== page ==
Visiting the 9/11 Memorial

Although construction proceeds apace on the skycrapers that will fill the void on the tip of Manhattan, the 9/11 Memorial opened this week in the wake of the 10-year anniversary. Because the site is still under construction, visitation is tightly controlled and limited to those who pre-book on the Memorial website. As of today, the earliest tickets available are for November 14. 

We managed to visit the site today as part of an event sponsored by Inc. Magazine for local businesses on the Inc 5000 list, and therefore got a sneak preview of what the site will look like when it’s finished. Currently, the two main memorial spaces are complete—these are the square fountains that mark the footprints of the World Trade Towers. Each fountain is ringed by bronze etched with the names of all the victims of 9/11, not just in New York City but also in Washington, DC and rural Pennsylvania.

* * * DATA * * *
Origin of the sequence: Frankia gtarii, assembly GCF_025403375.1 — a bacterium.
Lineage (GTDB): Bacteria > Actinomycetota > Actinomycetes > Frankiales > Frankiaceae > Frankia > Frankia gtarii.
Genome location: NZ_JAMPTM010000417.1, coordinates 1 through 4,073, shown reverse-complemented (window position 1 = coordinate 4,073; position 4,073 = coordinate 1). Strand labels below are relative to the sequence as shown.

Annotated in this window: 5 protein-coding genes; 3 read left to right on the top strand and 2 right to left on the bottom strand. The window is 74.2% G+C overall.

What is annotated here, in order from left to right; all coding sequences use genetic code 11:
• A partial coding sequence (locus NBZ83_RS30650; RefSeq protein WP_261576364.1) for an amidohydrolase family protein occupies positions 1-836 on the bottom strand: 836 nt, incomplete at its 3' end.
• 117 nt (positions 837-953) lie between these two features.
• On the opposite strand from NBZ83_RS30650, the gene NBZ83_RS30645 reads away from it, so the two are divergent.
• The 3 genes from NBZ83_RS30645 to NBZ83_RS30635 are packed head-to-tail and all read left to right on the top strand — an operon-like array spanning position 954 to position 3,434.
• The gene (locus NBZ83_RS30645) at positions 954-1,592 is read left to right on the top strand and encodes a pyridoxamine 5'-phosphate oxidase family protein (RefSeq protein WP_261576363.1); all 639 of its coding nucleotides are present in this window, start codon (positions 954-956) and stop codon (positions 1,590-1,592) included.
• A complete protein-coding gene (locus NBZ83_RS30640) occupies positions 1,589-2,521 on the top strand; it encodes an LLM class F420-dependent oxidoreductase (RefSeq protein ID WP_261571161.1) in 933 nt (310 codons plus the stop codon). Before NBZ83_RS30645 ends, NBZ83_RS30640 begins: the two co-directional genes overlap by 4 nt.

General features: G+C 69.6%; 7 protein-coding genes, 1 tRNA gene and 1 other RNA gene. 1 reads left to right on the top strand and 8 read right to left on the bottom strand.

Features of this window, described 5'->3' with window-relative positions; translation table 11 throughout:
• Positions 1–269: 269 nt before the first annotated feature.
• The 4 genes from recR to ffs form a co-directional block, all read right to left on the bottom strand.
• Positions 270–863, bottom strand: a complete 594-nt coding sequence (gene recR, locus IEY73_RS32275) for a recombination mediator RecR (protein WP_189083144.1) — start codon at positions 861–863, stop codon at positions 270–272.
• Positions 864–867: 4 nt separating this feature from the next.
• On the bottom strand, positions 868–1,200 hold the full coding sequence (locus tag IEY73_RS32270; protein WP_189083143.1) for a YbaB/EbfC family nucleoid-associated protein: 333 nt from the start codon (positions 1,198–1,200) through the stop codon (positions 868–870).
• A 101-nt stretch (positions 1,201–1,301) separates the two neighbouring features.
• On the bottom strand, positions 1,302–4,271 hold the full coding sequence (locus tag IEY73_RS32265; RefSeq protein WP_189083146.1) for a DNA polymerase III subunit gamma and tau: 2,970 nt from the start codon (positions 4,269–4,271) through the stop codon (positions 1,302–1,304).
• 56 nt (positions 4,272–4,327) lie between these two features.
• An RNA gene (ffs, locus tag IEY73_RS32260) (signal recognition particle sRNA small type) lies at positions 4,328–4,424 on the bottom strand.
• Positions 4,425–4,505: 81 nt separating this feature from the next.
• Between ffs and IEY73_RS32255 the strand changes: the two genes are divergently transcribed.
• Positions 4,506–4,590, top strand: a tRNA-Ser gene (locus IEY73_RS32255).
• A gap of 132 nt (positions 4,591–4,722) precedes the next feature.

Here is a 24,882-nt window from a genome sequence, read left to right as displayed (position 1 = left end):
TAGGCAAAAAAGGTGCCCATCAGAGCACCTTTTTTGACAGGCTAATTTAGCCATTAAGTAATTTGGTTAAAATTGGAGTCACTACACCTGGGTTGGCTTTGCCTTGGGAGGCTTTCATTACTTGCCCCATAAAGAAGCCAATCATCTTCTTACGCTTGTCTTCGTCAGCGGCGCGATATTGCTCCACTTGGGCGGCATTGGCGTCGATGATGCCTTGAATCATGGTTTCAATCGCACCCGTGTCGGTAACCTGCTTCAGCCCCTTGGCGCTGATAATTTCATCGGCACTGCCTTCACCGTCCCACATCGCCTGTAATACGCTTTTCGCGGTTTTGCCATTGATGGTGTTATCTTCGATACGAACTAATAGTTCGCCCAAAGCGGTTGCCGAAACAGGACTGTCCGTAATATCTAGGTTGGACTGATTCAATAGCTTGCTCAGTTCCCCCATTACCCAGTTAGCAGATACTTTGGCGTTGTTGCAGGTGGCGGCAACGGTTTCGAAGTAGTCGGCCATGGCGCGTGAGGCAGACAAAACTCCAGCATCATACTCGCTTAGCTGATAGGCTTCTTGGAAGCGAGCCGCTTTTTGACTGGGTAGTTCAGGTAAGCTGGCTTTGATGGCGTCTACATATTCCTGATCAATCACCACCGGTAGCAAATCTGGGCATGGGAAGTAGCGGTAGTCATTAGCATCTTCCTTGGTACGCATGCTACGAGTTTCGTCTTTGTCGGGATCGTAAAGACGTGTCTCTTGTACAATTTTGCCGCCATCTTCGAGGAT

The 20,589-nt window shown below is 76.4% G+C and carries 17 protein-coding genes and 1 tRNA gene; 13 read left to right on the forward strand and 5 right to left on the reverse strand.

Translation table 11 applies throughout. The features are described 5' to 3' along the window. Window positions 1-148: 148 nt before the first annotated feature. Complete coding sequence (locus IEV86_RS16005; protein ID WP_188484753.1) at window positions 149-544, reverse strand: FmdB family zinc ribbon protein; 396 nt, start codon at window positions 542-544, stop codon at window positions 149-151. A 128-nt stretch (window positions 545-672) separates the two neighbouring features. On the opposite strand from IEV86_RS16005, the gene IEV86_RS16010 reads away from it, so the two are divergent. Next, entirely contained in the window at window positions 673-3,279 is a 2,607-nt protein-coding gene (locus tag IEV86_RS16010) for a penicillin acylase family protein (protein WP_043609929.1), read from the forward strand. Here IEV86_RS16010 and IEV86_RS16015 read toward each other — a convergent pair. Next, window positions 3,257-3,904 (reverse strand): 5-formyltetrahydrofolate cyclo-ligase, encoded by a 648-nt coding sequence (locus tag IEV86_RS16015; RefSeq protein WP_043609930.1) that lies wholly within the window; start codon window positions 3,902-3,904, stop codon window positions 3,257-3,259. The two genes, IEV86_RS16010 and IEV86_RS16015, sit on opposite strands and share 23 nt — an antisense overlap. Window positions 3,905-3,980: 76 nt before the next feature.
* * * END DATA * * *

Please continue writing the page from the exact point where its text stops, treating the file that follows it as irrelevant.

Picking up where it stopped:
The fountains, designed by architect Michael Arad, are set into a landscape designed by landscape architect Peter Walker, a minimalist space composed by ribbons of cobblestone set with a grove of white oaks. The cobbles were all donated by businesses and individuals, including Context. But, in a very tasteful gesture the sponsorship is kept virtual—you have to go online or use the 9/11 Memorial app in order to see which stone was donated by whom, and in whose name. (Our’s is located near tree Q105 and honors Joshua Piver, who worked in the towers.)

Once you secure your visit reservation you must redeem it at Albany and Greenwich Street, and then navigate a series of construction corridors with the sound of major skyscraper construction happening all around you. Daniel Liebskind’s World Trade 1 tower is about halfway finished, with major tenants like Conde Nast signing up for as much as 1 million square feet of office space. Despite the cacophony, once we reached the interior of the space, a sense of peace pervaded. There’s an openness to the site that is unexpected and atypical for this part of the city. Even today you can get a very real sense of how this site has been reclaimed for the better.

 

There is no cost to visit the memorial.

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